Vienna is Munich’s charming cousin. Where München is slick, cool and right on trend, you get the feeling that Vienna is stylishly old-world. This is, after all, the city of sweeping waltzes, ultra-rich Sachertorte and Gustav Klimt’s gilded fantasies. It’s graceful, striking and proper – if a little faded around the edges. I like that there’s a coffee house on every corner and they all sell fantastic pastries. I also like that our hotel, DO & CO, is conveniently situated in the heart of town – a few steps away from the iconic St Stephen’s Cathedral. With its exquisite coloured-tile roof, it’s one of the most breathtaking buildings I’ve ever seen. DO & CO’s rooms are slick, open-plan affairs with every creature comfort imaginable. They’re not messing around; even the complimentary toiletries are by Etro. Best of all, as far as high-street-starved South Africans are concerned, this boutique hotel is positioned directly above a Zara store. At the hotel restaurant we grab a quick bite that includes a large portion of local Styrian beef tartare (much to the apprehension of my fellow travellers) and then head off to MAK, the city’s Museum of Applied and Contemporary Arts. The name is misleading, because the building, which dates back to the 1900s, actually houses an exceedingly impressive selection of furniture and practical design. There are baroque and rococo pieces and gorgeous Art-Deco objects. We ‘ooh’ and ‘aah’ over ornate vases and bowls by the Wiener Werkstätte, before being whisked away in our BMWs to the centre of the city and a monolithic concrete block in the middle of Arenbergpark. It’s windowless and pretty ugly – and was built by Hitler as an anti-aircraft defence point and protective bunker. MAK is on a crusade to turn this macabre structure into a world-class contemporary art space and it’s already filled with a host of artworks – including Erwin Wurm’s ‘Fat Car’ sculpture. The Dorotheum couldn’t be more different. A short walk from our hotel, this 300-year-old institution is ‘the oldest of the world’s leading auction houses’. The collections of furniture and art are impressive, and they change as frequently as auctions take place. I’m mesmerised by the dazzling jewellery collection – cabinet upon cabinet of every kind of trinket and treasure you can imagine. In the morning, after meeting leading Austrian menswear designer Ute Ploier, we assemble outside the city’s Museums Quartier. Once the royal stables, the stately baroque boundary buildings now house a contemporary collection of cultural institutions. The Leopold Museum boasts a brilliant collection of artworks by celebrated Austrian artists Egon Schiele and Klimt, and its white block architecture is equally impressive. The MQ’s restaurant, Milo, is worthy of a mention too – with its vaulted Turkish-tiled ceilings it’s a sublime spot to enjoy a lunch of fresh pasta or even wild boar. If you’re in search of authentic Austrian grub, head to a Würstelstand (street sausage stand) for a cheese and calorie-filled Käsekrainer. For more refined Viennese classics make for Vestibül, the restaurant at the Burgtheater, where we dine on our last night in the city – scoffing soft-boiled egg on hot potatoes with cress and homemade mayonnaise, braised organic beef cheek and apricot pancakes served with stewed apricots and apricot sorbet. And so to Salzburg.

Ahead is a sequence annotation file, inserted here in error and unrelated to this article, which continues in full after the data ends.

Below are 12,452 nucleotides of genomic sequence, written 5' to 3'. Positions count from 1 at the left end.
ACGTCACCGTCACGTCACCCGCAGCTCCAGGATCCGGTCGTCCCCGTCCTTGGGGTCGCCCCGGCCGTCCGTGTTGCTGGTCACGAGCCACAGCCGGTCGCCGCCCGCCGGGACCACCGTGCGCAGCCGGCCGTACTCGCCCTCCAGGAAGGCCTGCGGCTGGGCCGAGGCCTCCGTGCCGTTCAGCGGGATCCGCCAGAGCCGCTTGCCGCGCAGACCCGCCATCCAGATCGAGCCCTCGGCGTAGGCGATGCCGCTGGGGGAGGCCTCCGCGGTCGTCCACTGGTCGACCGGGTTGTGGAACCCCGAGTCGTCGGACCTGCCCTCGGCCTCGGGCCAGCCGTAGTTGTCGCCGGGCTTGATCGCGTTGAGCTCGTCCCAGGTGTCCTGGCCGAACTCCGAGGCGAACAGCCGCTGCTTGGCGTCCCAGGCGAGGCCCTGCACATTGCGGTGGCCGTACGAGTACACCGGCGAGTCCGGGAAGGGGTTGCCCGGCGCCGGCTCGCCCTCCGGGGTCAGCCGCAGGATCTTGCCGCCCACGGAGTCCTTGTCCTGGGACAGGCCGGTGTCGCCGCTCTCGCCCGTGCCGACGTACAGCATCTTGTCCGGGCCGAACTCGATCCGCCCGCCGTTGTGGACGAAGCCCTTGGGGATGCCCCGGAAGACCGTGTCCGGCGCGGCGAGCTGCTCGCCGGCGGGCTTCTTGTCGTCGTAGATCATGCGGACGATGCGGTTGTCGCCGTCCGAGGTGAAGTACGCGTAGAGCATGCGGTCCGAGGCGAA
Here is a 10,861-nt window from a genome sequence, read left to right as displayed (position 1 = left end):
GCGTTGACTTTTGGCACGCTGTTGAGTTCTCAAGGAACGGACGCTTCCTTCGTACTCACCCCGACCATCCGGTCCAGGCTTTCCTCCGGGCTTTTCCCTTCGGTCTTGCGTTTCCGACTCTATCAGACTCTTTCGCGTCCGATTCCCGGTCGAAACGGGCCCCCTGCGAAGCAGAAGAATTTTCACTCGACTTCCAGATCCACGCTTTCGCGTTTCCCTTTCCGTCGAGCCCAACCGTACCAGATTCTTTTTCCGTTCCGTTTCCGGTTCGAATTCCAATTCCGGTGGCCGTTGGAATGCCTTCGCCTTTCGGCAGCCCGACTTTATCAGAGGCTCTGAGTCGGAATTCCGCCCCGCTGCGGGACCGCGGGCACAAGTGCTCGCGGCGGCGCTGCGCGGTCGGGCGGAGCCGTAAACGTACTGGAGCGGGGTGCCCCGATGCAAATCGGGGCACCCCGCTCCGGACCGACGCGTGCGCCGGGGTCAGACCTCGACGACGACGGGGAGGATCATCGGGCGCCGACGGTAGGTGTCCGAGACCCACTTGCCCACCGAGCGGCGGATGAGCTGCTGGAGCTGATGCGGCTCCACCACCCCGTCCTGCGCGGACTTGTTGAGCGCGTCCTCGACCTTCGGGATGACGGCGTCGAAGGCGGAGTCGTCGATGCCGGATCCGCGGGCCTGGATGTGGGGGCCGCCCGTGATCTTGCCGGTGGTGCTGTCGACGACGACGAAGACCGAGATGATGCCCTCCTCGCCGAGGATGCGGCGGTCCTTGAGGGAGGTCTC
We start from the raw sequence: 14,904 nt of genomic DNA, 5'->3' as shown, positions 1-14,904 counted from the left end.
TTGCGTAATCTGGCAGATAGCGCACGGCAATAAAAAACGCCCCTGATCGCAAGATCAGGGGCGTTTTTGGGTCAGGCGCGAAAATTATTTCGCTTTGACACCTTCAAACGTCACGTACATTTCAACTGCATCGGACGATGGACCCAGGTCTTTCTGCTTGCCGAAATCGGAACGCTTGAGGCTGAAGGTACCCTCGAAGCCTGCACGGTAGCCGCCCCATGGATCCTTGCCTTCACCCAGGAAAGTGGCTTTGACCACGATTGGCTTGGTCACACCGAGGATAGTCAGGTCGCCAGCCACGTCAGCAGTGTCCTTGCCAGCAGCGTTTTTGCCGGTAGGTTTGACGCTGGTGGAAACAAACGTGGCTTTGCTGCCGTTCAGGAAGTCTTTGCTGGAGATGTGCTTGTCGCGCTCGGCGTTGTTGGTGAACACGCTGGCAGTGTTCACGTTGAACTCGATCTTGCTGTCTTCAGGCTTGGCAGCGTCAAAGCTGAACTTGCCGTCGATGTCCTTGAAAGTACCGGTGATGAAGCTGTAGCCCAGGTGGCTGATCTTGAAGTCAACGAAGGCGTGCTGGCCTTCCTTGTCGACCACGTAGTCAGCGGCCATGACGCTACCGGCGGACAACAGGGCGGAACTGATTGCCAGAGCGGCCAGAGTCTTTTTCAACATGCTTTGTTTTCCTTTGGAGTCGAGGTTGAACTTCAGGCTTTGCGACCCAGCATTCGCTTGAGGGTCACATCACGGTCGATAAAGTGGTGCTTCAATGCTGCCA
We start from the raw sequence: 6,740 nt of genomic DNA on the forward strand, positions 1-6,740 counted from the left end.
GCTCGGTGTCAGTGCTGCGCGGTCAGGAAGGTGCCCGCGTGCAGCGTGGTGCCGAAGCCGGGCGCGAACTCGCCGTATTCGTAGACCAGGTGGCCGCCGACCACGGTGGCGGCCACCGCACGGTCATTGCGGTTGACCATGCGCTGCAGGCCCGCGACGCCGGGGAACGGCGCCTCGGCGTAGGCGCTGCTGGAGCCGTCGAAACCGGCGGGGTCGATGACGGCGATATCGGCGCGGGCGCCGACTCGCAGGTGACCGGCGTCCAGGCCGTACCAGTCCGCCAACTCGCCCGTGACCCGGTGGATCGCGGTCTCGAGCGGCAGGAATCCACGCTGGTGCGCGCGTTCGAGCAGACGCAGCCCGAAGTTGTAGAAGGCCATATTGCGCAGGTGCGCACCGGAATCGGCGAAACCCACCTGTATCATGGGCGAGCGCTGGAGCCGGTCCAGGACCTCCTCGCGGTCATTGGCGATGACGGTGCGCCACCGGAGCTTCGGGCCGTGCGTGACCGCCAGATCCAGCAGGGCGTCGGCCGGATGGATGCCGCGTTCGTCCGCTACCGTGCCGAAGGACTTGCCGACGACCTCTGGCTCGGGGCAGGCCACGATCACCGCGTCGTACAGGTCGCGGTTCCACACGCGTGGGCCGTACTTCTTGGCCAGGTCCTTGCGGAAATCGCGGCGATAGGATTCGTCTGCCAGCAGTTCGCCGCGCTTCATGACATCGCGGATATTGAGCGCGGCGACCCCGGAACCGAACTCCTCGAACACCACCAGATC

Salzburg

I was expecting curtain-wearing Von Trapp children to appear singing from among the trees. What I discovered was a small town of epic beauty. Salzburg is tucked between mountains and is made up of a winding grid of tiny roads and gigantic cathedrals; it’s also a city dripping with history. While many tourists make the three-hour car trek from Vienna to this town in homage to The Sound of Music (the movie was set here) and Mozart (he was born here), it’s also famous for hosting of one of the world’s foremost music festivals. Every year hundreds of thousands of people flock to the Salzburg Festival for a music fix and, although we happen to drop by at the wrong time of year, we’re given all the gen with a behind-the-scenes tour. After lunch at Restaurant Stiftskeller St Peter – established in BCE803, it’s the oldest restaurant in Europe – we take a walking tour of the historic city centre. In a surprising move, we end up taking part in an impromptu performance of Mozart’s ‘Toy Symphony’ with children’s percussion instruments. In my musical debut I play lead cuckoo. It’s stressful stuff but as compensation I head, cuckoo-whistle in hand, for the Hotel Scalaria and a new challenge of driving really powerful, really beautiful out-of-the-box BMWs. It’s a tough life, but somebody has to do it...

Getting There

  • Bavaria is the southeastern-most state of Germany, with Munich as its capital. It’s roughly a one-hour flight from Munich to the Austrian capital, Vienna, and a three-hour drive to the town of Salzburg. Driving to Munich from Salzburg on the autobahn will take just over an hour and a half.
  • SAA flies directly from Johannesburg to Munich; Lufthansa offers flights from Johannesburg to Frankfurt with various connecting options to Munich.
This article was originally featured in the April 2010 issue of House and Leisure.